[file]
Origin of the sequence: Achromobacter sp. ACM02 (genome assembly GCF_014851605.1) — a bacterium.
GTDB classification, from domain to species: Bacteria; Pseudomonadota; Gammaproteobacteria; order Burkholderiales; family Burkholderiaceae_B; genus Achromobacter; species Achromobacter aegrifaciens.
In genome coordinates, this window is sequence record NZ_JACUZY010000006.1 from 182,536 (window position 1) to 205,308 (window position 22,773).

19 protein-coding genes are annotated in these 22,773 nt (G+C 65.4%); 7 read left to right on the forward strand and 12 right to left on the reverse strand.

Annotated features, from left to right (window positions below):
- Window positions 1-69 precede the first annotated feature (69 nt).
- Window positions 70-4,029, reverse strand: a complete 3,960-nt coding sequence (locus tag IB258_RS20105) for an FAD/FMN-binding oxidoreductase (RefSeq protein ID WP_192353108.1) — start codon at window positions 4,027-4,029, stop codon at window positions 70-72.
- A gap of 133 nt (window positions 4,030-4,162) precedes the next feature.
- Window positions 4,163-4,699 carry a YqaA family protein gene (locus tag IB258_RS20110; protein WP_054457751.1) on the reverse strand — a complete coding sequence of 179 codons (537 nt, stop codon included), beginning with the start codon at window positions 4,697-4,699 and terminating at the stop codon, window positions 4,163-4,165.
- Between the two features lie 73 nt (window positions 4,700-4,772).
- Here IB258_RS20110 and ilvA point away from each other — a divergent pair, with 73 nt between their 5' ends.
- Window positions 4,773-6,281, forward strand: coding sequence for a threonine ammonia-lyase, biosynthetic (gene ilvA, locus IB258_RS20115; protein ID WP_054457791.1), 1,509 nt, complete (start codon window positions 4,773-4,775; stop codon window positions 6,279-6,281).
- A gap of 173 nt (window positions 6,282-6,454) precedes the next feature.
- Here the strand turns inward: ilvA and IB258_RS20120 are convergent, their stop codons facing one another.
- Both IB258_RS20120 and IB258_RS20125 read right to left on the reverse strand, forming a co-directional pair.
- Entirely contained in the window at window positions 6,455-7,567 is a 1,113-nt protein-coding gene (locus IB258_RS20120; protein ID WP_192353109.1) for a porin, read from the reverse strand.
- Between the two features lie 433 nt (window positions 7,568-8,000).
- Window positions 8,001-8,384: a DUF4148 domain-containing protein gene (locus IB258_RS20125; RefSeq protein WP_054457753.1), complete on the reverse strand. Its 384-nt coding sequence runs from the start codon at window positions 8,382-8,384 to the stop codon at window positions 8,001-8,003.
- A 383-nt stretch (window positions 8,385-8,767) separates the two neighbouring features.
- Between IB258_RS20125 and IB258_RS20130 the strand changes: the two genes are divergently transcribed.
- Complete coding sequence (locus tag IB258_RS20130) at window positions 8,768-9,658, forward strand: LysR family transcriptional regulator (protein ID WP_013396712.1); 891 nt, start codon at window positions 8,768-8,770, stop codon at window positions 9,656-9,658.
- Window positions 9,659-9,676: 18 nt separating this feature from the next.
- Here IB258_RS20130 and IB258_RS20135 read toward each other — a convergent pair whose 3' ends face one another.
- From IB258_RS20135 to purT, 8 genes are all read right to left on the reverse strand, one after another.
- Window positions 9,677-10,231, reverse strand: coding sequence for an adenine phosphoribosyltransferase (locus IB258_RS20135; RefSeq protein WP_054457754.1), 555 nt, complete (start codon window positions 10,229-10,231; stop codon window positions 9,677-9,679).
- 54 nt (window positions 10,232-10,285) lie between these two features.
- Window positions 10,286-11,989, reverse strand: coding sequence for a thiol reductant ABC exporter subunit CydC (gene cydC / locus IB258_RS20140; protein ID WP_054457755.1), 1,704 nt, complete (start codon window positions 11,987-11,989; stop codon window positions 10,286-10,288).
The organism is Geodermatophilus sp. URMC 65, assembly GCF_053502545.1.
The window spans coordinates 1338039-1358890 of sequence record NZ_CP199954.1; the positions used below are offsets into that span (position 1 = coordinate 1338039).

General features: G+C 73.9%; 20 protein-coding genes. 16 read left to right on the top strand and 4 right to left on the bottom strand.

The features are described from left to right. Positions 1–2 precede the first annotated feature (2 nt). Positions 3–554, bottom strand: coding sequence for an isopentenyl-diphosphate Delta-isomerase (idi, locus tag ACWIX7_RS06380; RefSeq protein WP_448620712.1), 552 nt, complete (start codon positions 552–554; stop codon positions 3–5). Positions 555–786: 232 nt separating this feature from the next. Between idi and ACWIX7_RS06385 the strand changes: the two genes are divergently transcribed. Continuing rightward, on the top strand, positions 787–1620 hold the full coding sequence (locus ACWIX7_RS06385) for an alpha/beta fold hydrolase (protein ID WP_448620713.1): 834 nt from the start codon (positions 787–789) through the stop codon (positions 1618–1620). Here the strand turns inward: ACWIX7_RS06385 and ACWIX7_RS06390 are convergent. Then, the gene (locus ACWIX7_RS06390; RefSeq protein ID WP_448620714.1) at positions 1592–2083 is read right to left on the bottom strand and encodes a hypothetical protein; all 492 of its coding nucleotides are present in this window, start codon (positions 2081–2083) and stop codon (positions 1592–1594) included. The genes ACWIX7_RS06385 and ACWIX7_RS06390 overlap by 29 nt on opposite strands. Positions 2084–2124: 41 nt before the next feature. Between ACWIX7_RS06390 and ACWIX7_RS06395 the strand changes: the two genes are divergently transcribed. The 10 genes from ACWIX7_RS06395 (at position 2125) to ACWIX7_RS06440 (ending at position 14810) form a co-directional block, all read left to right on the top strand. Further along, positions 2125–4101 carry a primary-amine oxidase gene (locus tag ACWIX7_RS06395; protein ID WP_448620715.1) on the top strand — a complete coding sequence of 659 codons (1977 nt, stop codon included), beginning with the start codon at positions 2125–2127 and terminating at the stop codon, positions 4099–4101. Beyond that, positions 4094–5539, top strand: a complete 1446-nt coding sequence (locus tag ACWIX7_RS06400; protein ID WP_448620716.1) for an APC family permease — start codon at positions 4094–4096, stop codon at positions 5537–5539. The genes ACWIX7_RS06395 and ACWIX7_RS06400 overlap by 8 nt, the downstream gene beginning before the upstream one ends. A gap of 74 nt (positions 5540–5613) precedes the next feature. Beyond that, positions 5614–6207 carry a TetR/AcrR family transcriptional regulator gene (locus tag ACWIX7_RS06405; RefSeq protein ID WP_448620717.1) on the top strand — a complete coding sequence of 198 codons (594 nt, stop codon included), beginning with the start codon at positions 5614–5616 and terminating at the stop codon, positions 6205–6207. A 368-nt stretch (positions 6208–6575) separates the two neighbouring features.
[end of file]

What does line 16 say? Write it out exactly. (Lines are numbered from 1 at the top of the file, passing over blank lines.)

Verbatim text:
- Entirely contained in the window at window positions 6,455-7,567 is a 1,113-nt protein-coding gene (locus IB258_RS20120; protein ID WP_192353109.1) for a porin, read from the reverse strand.